The Fresh Loaf

News & Information for Amateur Bakers and Artisan Bread Enthusiasts


evonlim's picture

went back hometown to celebrate Chinese New Year with my parents and brothers. it was a long drive because of the heavy traffic. the journey took 7 hours instead of 3 .  i was really looking forward for mom's cooking!!

new year's eve dinner

... of course we started a.. 

Prosperity Toss, also known as lo hei (Cantonese for 撈起 or 捞起). It usually consists of strips of raw fish, mixed with shredded vegetables and a variety of sauces and condiments, among other ingredients. Yusheng literally means "raw fish" but since "fish (鱼)" is commonly conflated with its homophone "abundance (余)", Yúshēng (鱼生) is interpreted as a homophone for Yúshēng (余升) meaning an increase in abundance. Therefore, yusheng is considered a symbol of abundance, prosperity and vigor.

the dishes:

butter prawns :P

hainanese steam chicken.. 


sweet n sour pork ribs..


my all time favorite soup, salted mustard green duck soup!!

this is my nephew, Christopher ( r u ready for PSY??) he loves gangnam song :)


and niece, Le Ann


1 st day new year's lunch

fried yellow noodles .. ( mom had to fried 3 portion of this, everyone was having second helping!)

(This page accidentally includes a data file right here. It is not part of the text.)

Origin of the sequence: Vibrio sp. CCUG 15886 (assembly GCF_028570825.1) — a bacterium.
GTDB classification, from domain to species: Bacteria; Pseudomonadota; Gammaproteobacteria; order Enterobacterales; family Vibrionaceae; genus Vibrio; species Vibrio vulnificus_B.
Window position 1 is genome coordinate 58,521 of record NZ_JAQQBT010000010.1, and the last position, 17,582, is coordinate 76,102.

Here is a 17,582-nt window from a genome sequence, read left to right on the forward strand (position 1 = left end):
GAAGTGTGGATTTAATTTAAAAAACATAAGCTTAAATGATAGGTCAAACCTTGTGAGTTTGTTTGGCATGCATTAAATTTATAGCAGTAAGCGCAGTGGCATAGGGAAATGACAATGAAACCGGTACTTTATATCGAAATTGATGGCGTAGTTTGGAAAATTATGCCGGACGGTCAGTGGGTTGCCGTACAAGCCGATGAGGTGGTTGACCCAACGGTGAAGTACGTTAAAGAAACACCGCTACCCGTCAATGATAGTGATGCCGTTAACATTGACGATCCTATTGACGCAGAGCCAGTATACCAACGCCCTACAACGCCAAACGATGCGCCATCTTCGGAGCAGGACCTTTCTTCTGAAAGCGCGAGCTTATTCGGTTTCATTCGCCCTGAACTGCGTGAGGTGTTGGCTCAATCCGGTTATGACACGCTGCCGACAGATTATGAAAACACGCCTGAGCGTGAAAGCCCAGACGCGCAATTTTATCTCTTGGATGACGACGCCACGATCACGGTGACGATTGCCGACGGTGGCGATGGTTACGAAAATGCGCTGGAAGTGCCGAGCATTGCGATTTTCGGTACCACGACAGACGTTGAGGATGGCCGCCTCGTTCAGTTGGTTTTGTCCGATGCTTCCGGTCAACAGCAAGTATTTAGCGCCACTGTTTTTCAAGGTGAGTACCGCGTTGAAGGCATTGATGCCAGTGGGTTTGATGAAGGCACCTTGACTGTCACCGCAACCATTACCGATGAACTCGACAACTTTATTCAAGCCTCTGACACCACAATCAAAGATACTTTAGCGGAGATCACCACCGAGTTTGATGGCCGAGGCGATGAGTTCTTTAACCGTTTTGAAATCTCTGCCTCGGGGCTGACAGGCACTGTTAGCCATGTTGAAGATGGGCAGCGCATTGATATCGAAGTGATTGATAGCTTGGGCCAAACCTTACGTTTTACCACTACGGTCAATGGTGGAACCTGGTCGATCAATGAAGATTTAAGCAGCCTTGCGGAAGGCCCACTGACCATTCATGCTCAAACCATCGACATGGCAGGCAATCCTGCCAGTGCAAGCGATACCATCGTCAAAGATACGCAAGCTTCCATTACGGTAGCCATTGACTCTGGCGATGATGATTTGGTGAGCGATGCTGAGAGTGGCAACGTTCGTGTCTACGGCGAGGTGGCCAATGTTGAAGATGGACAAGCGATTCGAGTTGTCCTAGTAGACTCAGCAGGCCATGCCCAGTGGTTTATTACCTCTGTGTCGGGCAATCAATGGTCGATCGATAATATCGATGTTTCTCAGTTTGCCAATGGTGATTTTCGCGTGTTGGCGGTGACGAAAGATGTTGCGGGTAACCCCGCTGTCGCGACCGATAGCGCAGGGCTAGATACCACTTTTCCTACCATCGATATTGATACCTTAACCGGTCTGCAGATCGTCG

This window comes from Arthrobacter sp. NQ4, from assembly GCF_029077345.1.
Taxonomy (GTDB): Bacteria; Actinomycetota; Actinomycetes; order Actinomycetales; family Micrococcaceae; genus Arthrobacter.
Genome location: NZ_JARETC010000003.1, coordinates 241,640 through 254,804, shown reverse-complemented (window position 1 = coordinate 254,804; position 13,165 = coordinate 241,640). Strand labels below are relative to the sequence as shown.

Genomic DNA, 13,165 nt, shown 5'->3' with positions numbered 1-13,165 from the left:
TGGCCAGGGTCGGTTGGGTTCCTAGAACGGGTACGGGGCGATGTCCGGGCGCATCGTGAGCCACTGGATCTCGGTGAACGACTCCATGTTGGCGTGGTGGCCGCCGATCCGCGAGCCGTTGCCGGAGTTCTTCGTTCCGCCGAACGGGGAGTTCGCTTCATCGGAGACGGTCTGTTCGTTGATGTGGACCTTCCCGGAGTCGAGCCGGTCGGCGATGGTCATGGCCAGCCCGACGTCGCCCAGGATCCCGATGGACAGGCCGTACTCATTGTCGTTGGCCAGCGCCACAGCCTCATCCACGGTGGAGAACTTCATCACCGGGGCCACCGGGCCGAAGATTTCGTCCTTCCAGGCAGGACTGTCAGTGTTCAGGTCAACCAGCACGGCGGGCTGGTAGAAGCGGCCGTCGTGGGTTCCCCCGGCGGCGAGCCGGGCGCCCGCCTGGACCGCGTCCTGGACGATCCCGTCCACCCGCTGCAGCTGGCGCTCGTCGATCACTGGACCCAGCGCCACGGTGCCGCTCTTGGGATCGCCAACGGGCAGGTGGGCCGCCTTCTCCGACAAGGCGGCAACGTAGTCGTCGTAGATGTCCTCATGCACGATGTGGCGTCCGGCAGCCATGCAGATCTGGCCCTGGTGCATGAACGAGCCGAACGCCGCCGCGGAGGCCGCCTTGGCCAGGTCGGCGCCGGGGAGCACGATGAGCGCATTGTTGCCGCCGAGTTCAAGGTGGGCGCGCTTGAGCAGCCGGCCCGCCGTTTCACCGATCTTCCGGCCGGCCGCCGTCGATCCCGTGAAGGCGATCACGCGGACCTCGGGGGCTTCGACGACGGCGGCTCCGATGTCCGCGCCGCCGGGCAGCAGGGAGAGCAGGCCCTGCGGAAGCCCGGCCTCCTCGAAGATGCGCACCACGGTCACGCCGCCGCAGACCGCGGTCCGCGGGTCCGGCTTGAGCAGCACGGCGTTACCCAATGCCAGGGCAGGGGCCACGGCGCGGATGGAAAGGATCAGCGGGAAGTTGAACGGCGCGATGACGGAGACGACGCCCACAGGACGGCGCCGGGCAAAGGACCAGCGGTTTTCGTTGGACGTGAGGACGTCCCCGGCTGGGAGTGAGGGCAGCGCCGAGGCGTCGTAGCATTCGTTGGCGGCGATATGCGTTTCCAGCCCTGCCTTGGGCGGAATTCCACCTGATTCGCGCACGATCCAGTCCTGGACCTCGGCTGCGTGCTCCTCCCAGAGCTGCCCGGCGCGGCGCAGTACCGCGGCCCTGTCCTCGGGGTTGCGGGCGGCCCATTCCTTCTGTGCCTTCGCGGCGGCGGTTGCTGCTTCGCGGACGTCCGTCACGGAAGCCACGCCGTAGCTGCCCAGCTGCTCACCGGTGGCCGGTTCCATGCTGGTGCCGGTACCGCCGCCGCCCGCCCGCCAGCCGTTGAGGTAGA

left my starter for 4 days. refreshed it for 2 days before i bake.

this is a wholewheat with polenta, sunflower seeds and green olives sourdough bread

 (Formula adapted from Tartine) used a rye starter and white starter

the crumb shots... and yes it smells great and tasted delicous



 i had a short and sweet Chinese New Year celebration. started work 2 days ago. my brothers are still back at homtown!!

Happy Chinese New Year to all who celebrates, Gong Xi Fatt Chai




loydb's picture

I'm continuing with the theme of 'corn' this week. This time, I'm starting with a 50/50 mix of Heartland Mill's organic blue and yellow corn. It took me a little time to get the mill dialed in for the coarseness I was after -- and I ended up sifting out roughly 50% of the meal, leaving me with true grits (and a bunch of corn flour for my next loaf of bread).

I had a cup or so of a mixture of onion, hot peppers and garlic left over from making tacos the other night, so I used it as the base for the polenta along with chicken stock and (at the very end) butter and shredded cheddar cheese. After 45 minutes in the oven (stirring every 10 minutes), I had a nice creamy polenta that I served with marinara sauce and sour cream. The rest of the polenta was poured into a baking tray and put in the fridge. I'll grill it up over the next few days as a side dish.

isand66's picture